It would be really nice if we could reliably pick an interesting game from each download platform every week, but sometimes you just have to get what you're given.
This week is a pretty good example, with nothing worthy of full investigation on most of the major download avenues. Maybe it's just part of the traditional summer lull, with some key games being held back. Or maybe it's just how the chips landed. Whatever the reason, we had a steaming pile to waft away from your delicate senses, resulting in this rather Apple-skewed selection.
Part of it, though, was simply down to timing, with lovely little offerings like The Incident and Monster Dash being far too good to ignore. And when someone recommended that we check out Leave Home on the Xbox Indie channel, there was no way we'd pass up on the chance to recommend one of the most creative and interesting games on the entire service.
- Xbox Live Indie Games / 80 Microsoft Points (£0.64)
The cool kids probably realise that this came out ages ago, but hey, sometimes being behind the curve can be hip too. Just ask Huey Lewis.
The great man also observed that the power of love is a curious thing, and he'd doubtlessly also predict that Leave Home could make one man weep, and another man sing. That, you see, is because it's a twitch shooter, involving no small amount of improbable hand-eye co-ordination.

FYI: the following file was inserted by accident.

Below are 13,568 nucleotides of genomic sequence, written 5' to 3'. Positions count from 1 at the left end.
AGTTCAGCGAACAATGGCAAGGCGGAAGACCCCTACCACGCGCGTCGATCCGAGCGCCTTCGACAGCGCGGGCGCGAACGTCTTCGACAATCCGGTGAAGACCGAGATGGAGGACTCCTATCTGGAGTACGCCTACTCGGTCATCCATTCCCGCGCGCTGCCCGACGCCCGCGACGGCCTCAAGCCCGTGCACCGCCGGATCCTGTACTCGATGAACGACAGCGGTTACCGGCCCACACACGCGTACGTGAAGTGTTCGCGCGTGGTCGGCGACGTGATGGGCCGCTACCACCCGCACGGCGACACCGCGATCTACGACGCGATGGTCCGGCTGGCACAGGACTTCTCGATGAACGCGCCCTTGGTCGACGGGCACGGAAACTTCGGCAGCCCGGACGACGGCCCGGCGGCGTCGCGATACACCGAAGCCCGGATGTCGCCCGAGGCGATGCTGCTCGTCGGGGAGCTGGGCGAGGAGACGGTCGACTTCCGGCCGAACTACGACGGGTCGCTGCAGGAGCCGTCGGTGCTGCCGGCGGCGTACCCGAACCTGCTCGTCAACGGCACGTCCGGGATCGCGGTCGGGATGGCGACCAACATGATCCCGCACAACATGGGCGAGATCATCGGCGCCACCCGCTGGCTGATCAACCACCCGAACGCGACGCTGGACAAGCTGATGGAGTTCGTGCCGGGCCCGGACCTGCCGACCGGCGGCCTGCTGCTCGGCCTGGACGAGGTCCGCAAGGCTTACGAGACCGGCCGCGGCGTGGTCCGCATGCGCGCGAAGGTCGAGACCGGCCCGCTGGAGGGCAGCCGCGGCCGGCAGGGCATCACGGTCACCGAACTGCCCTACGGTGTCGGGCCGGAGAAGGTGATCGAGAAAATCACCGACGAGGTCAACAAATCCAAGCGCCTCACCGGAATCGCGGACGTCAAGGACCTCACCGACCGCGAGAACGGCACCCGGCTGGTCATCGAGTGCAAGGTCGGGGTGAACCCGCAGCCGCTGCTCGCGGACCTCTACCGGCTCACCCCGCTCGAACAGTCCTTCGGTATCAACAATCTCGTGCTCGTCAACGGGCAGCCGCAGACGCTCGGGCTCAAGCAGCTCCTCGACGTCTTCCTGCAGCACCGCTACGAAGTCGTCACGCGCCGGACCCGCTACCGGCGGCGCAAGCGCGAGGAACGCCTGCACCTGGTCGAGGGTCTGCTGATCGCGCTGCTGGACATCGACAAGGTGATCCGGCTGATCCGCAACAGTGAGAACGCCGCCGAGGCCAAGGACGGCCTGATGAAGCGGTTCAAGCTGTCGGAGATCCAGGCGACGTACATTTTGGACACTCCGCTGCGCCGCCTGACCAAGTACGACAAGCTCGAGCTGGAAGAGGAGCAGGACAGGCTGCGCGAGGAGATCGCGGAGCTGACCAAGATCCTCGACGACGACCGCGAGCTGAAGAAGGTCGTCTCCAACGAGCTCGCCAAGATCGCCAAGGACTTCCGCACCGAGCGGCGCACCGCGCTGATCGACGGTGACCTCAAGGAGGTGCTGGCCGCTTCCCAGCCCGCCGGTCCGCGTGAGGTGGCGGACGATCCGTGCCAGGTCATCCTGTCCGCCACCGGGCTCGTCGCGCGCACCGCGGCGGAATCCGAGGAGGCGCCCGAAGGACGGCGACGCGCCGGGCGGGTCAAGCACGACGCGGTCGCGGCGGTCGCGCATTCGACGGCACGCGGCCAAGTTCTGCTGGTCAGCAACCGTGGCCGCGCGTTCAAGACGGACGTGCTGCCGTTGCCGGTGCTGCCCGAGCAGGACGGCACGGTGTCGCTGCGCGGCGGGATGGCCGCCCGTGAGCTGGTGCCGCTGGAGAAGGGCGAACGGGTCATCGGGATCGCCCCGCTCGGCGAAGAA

But unlike all the other downright mean-spirited shooters that gifted types tend to get all frothy about, Leave Home understands that we can't all play by sense of smell. It cunningly caters for cack-handed sausage-fingered idiots who couldn't hit a cow's arse with a banjo.
Playable for five minutes, Leave Home works on the basis of anger, and the assumption that the more you kill, the more psyched and angry you get, and turns up the heat accordingly. If you die, you carry on, but the game dials things down again, building up momentum the longer you stay alive, and the more you shoot.
It also has a tendency to flit between short chunks of gameplay, wrenching you out of one section and dumping you into another, seemingly without warning. Play it again, and different outcomes emerge, encouraging replay and inspiring great intrigue.
With its disturbingly frazzled intro and mangled retro aesthetic, this is a glorious trip into one man's fractured imagination. Any game that can legitimately boast metaphorical explosions should leave Minter spraying lentils over his keyboard with jealousy.